In English there are two essential types of words: 1) words that have to do with objects (nouns) and 2) words that have to do with actions (verbs). And, just as Aristotle claimed of onoma and rhema, any structure that weaves these two types of words together is where discourse takes place. But another way of reading this “weaving together” would be to say that in discourse, or logos, we discover that essentially “objects act.”

In a recent discussion I had with my dissertation director, we came to the conclusion that this phrase (“objects act”) is the only way to describe the show on the History Channel entitled, Life After People. For those of you unfamiliar with the show, it is roughly 40 minutes of watching buildings, landmarks, and cities crumble back into the earth. But what is fascinating about the show is its reliance upon the human gaze. For the only reason that this show is fascinating to its human viewers is because of the amount of significance we have given to each of the objects we watch deteriorate. Without significance there is no difference between the Statue of Liberty falling into the ocean and the face of a cliff. Significance is the recognition of the gaze, and without it we are left with the fact that “objects act”.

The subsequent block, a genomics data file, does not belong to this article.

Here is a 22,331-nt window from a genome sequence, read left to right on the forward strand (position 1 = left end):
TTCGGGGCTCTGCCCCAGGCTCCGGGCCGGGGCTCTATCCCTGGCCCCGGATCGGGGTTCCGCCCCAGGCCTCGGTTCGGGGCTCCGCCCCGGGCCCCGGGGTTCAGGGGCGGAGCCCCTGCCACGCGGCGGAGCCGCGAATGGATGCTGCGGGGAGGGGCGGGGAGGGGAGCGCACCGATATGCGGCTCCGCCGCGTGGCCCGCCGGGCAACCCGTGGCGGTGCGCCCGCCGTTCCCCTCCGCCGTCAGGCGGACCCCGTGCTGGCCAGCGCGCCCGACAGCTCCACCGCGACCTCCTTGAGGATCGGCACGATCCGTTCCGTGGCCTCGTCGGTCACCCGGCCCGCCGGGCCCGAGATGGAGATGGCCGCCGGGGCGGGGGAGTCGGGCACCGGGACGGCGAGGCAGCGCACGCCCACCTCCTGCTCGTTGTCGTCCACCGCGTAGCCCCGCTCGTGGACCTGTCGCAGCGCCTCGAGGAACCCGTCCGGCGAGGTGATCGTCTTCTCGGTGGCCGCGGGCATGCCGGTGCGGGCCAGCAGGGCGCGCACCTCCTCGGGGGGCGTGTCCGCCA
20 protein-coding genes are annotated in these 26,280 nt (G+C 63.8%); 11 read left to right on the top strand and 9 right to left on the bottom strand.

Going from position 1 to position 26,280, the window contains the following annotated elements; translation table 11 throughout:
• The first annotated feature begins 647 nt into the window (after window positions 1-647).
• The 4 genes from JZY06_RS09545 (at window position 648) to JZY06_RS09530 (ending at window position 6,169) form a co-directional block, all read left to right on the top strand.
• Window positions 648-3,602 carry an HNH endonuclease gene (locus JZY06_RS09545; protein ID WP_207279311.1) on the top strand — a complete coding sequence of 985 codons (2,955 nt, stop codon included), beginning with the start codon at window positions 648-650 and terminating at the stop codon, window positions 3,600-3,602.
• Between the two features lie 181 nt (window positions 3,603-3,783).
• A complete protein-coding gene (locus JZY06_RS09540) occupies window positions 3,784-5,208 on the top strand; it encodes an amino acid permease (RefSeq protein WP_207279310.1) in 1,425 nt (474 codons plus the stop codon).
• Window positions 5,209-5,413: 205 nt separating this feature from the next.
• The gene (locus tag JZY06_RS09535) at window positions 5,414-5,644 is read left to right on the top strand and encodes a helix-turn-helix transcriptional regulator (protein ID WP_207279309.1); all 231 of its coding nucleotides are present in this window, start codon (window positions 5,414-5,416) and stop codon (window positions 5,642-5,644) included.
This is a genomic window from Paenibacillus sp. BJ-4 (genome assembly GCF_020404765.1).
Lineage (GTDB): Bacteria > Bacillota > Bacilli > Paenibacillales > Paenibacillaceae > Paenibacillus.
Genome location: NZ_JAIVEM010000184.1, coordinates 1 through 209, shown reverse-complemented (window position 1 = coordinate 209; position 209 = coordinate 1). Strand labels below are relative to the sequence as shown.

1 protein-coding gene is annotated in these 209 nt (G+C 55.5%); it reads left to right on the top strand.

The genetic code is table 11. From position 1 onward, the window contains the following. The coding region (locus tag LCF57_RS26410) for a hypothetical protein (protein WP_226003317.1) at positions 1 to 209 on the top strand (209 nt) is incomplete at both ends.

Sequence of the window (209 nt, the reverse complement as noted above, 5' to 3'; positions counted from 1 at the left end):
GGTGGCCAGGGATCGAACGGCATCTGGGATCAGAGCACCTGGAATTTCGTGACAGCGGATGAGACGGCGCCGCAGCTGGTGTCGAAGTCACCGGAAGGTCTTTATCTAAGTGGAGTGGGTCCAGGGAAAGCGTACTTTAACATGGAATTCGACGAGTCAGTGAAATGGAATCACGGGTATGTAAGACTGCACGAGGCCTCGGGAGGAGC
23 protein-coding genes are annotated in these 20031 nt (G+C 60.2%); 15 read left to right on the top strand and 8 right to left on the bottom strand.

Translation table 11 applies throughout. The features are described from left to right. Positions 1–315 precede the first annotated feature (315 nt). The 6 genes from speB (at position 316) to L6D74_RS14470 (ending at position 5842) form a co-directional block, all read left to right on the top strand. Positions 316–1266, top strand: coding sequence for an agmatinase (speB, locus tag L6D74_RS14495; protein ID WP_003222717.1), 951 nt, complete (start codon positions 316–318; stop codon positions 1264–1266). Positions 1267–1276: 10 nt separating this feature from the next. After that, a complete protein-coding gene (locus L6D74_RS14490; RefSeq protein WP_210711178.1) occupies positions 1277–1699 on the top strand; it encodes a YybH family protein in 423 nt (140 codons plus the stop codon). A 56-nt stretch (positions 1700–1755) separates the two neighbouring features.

I find that I have very mixed feelings about Nate’s post. On the one hand, at the core of my onticology is the thesis that objects are powers of acting, and thus are better thought as verbs and perhaps events, than nouns. When Spinoza asks, in book 3 of the Ethics, what can a body do?, I want to take this question seriously and treat bodies as doings. Thus, when I distinguish between the virtual proper being of an object (an object’s substantiality) and its local manifestation, I am drawing a distinction between powers or capacities of an object to act and acts of an object. My thesis is that a local manifestation of an object are acts or “doings” of an object and that these acts or doings of an object are not possible without powers or capacities of an object (it’s virtual proper being).

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In response to my recent post on Endo-Relations and Topology, Will writes:

“Rather, the proper being of the object is not its performance or manifestation, but the generative mechanism that serves as the condition under which these performances or manifestations are possible…”

“…No one has ever perceived a single object, but we do perceive all sorts of effects of objects….”

So far so good…

“Fortunately we do occasionally manage to cognize objects through a sort of detective work that infers these generative mechanisms from their effects; without, for all this, ever exhausting the infinity of a single object.”

What I fail to grasp is how we do not introduce the unity of the “single object” through this retroactive cognition.
Alternatively, what lets us suppose that these “effects” can be “owned” by a single object?